Sunday, June 19, 2011

The Joplin Deaths

News about where people died in the horrific tornado:

JOPLIN, Mo. — Margaret Tutt was a practical woman who lived alone and followed a standard drill when storms approached: She grabbed a purse packing a flashlight, a battery-powered radio and medication for a breathing problem, and went into her interior bathroom.

But on May 22, as the 92-year-old followed that routine, the single-story brick home on South Wall Avenue where she had lived since 1952 was demolished by an EF-5 tornado, said her daughter, Mary Ann Christman.

“That’s where she died,” Christman said. “She did exactly what she was supposed to.”

Tutt’s fate was not an exception. More people died in their homes in last month’s tornado than in stores, vehicles or anywhere else, according to a tally of deaths by location assembled by the Globe.

The Joplin Globe has analyzed where two-thirds of the people killed in the horrific tornado were located when they died and most were in their homes. Unfortunately, an F-5 tornado renders our advice (which works well in most tornadoes) to go into an interior bathroom in a home without a basement useless because it sweeps everything away.

The Globe does on to talk to experts to learn what can be done to make homes safer.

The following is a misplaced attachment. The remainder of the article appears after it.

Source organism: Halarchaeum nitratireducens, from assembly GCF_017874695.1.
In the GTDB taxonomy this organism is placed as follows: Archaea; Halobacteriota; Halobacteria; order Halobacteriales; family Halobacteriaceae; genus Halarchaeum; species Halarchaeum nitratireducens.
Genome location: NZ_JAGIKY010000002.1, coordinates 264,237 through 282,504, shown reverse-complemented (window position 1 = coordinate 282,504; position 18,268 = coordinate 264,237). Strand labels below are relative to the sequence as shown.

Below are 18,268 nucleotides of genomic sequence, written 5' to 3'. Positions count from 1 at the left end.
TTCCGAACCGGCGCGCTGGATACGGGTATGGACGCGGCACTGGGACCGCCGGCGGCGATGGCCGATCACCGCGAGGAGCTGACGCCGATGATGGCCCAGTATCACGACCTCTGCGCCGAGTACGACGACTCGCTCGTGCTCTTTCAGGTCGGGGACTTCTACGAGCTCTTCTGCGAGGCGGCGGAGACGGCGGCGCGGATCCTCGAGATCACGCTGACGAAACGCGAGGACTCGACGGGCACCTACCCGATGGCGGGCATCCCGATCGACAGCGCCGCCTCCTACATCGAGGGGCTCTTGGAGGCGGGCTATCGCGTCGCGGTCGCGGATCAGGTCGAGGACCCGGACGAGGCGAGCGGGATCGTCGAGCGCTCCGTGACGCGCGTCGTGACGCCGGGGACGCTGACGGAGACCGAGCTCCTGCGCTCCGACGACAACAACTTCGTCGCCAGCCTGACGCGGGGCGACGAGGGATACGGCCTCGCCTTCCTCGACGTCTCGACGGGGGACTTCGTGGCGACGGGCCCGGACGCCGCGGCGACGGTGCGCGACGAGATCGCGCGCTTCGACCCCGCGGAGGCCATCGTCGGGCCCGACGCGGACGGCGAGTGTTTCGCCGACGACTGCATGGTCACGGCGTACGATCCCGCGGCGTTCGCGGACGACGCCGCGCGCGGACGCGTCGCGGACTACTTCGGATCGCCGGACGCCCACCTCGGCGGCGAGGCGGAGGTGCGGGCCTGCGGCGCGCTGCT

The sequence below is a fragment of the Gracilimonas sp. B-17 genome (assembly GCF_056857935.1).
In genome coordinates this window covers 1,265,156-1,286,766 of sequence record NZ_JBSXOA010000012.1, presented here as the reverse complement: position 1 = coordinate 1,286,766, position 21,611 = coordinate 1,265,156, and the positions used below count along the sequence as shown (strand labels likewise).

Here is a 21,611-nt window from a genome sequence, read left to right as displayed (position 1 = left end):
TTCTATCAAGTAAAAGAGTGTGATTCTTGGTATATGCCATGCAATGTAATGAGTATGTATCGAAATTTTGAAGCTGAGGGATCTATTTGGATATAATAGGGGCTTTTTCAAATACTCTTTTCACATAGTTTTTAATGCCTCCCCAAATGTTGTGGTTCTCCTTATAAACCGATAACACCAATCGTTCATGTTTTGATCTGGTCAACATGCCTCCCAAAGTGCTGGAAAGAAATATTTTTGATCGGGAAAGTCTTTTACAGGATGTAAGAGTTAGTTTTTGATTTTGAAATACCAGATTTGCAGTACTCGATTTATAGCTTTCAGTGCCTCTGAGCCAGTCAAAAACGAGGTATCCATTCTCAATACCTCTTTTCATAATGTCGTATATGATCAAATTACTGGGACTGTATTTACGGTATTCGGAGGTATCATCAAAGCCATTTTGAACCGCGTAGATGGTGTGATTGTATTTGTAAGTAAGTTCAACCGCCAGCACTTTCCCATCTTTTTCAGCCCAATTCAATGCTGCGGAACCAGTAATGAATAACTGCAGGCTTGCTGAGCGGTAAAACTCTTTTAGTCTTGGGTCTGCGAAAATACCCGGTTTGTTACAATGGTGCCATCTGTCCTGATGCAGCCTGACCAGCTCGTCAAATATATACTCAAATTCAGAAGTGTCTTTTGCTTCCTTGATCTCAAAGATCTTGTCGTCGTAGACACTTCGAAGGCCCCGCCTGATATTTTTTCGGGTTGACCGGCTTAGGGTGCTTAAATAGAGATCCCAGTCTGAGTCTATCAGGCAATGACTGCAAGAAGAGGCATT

1. "Is there a F5? What would that be like"
    "The finger of God"

    As corny as it sounded in the movie, that is probably the best desciprtion a person can give.

  2. Yes, F-5's are horrible, horrible storms. Another person passed away yesterday bringing the Joplin death toll to 154.

  3. If fewer new homes are being built with basements (as the Joplin Globe article states), then it would be a good thing to provide some sort of tax incentive to encourage installation of either an underground dedicated storm shelter or (if that's not practical due to water issues) an above-ground reinforced safe room. Being caught above ground in an ordinary residential building in an F4/F5 storm is a death sentence.

    And using hurricane straps to secure roofs in Tornado Alley and the South certainly ought to be required in building codes! In the more typical weaker tornadoes, those straps could make all the difference.


  4. Most building codes look at wind speeds of 80-120 mph. Few residential structures are built to survive unscathed with winds of 120-150. These are just winds not the stuff carried along by these winds ex snow, trees, etc. A storm that rips culverts out of the ground is difficult to resist.
    In the 1960s there was a program sponsored by Civil Defense for design of simple in ground bomb shelters. Might be adaptable.


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